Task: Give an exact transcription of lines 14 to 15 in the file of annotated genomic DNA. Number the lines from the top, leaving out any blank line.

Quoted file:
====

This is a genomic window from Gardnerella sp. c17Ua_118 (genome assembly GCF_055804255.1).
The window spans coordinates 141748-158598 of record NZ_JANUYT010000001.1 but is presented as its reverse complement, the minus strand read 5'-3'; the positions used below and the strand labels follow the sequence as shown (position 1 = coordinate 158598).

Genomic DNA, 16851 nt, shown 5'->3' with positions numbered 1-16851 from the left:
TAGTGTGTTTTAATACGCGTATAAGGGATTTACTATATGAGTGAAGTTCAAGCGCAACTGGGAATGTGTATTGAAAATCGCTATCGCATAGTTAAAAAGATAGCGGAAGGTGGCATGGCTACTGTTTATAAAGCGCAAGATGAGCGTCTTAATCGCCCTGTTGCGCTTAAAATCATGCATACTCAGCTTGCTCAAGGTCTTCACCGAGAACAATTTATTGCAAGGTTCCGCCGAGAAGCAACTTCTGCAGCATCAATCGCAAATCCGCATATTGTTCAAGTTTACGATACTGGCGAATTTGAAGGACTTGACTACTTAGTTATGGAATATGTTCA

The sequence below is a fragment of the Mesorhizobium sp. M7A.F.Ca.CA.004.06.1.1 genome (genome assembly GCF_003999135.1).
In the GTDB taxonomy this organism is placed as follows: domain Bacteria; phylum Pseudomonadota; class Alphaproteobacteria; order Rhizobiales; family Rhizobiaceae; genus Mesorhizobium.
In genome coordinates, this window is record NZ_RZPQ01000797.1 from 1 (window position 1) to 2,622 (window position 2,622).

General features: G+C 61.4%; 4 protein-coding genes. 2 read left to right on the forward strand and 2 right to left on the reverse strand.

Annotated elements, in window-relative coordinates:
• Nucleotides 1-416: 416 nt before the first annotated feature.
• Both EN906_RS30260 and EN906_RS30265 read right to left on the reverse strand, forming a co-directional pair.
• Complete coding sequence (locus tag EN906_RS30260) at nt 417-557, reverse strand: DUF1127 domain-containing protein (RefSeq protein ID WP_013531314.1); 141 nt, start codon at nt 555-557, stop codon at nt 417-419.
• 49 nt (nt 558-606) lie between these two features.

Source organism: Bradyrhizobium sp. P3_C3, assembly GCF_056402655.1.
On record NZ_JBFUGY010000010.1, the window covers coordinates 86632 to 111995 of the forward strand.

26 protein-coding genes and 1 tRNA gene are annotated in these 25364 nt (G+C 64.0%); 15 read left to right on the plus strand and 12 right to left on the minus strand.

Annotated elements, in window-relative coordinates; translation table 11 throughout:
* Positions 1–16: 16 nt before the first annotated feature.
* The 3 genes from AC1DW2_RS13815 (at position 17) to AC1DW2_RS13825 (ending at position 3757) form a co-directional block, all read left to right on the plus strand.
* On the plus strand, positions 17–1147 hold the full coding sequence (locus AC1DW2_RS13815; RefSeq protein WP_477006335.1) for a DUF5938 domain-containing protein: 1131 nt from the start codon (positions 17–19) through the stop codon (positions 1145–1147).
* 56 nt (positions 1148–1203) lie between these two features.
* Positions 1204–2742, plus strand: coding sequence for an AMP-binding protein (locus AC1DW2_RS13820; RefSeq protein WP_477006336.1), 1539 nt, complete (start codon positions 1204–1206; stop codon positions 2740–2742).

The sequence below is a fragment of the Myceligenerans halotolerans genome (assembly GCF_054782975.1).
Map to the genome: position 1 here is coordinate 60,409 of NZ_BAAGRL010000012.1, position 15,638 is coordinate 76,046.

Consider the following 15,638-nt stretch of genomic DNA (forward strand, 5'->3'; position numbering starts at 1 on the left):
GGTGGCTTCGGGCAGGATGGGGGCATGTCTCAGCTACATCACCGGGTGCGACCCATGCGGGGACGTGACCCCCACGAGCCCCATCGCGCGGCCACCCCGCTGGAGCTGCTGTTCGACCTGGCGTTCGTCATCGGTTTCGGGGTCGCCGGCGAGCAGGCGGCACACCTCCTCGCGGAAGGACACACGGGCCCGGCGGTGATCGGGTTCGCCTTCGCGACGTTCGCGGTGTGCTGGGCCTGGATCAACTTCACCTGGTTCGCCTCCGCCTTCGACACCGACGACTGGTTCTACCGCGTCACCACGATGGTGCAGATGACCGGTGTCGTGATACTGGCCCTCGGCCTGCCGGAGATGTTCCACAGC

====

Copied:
Source organism: Bradyrhizobium sp. P3_C3, assembly GCF_056402655.1.
On record NZ_JBFUGY010000010.1, the window covers coordinates 86632 to 111995 of the forward strand.